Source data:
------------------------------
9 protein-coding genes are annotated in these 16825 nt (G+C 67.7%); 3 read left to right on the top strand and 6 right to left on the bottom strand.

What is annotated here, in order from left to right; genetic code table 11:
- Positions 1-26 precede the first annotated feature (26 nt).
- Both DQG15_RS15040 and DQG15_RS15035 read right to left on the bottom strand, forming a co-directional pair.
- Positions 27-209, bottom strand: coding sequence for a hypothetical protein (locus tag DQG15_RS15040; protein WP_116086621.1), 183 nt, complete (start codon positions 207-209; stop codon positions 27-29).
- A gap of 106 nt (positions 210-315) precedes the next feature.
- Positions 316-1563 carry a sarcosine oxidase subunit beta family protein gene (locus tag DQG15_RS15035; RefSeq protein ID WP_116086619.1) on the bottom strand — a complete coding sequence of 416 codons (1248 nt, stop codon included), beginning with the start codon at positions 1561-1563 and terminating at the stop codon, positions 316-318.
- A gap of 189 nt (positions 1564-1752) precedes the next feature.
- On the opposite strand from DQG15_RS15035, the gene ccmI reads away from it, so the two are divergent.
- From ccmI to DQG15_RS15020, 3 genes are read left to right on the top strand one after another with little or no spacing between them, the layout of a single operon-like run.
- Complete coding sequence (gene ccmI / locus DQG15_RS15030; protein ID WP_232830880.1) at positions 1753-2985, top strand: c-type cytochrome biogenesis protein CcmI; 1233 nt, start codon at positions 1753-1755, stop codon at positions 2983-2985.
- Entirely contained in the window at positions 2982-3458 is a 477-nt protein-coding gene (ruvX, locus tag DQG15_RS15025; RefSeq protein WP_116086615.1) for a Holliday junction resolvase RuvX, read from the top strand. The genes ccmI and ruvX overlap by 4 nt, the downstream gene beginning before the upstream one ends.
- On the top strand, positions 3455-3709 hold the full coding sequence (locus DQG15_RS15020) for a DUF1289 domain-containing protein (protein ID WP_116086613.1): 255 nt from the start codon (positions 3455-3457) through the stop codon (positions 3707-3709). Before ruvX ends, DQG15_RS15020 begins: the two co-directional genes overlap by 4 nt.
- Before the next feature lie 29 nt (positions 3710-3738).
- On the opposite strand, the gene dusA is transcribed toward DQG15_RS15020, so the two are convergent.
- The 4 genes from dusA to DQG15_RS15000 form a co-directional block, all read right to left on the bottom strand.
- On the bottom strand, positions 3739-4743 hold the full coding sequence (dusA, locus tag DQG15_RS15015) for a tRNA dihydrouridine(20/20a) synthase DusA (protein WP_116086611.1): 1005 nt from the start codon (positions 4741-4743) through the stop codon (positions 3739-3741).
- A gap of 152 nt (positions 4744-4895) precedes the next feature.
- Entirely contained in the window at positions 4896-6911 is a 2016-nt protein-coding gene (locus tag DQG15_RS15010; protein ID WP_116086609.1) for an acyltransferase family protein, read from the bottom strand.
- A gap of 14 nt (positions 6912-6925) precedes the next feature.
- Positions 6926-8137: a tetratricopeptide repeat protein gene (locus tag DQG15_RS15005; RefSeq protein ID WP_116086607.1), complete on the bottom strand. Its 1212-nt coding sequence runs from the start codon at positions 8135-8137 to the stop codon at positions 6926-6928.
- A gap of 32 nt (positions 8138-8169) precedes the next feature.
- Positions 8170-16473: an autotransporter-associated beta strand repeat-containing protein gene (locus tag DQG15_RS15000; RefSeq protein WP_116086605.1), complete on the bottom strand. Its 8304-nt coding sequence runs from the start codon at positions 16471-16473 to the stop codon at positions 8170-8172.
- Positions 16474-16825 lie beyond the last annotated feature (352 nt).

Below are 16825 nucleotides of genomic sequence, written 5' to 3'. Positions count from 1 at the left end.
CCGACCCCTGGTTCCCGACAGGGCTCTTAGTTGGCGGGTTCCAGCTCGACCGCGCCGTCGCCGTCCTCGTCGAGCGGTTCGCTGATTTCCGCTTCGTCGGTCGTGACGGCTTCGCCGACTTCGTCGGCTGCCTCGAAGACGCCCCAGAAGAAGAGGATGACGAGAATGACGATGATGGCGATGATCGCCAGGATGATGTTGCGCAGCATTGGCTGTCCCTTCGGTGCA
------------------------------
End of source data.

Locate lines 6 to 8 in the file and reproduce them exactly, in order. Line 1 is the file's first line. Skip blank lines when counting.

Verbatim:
- A gap of 106 nt (positions 210-315) precedes the next feature.
- Positions 316-1563 carry a sarcosine oxidase subunit beta family protein gene (locus tag DQG15_RS15035; RefSeq protein ID WP_116086619.1) on the bottom strand — a complete coding sequence of 416 codons (1248 nt, stop codon included), beginning with the start codon at positions 1561-1563 and terminating at the stop codon, positions 316-318.
- A gap of 189 nt (positions 1564-1752) precedes the next feature.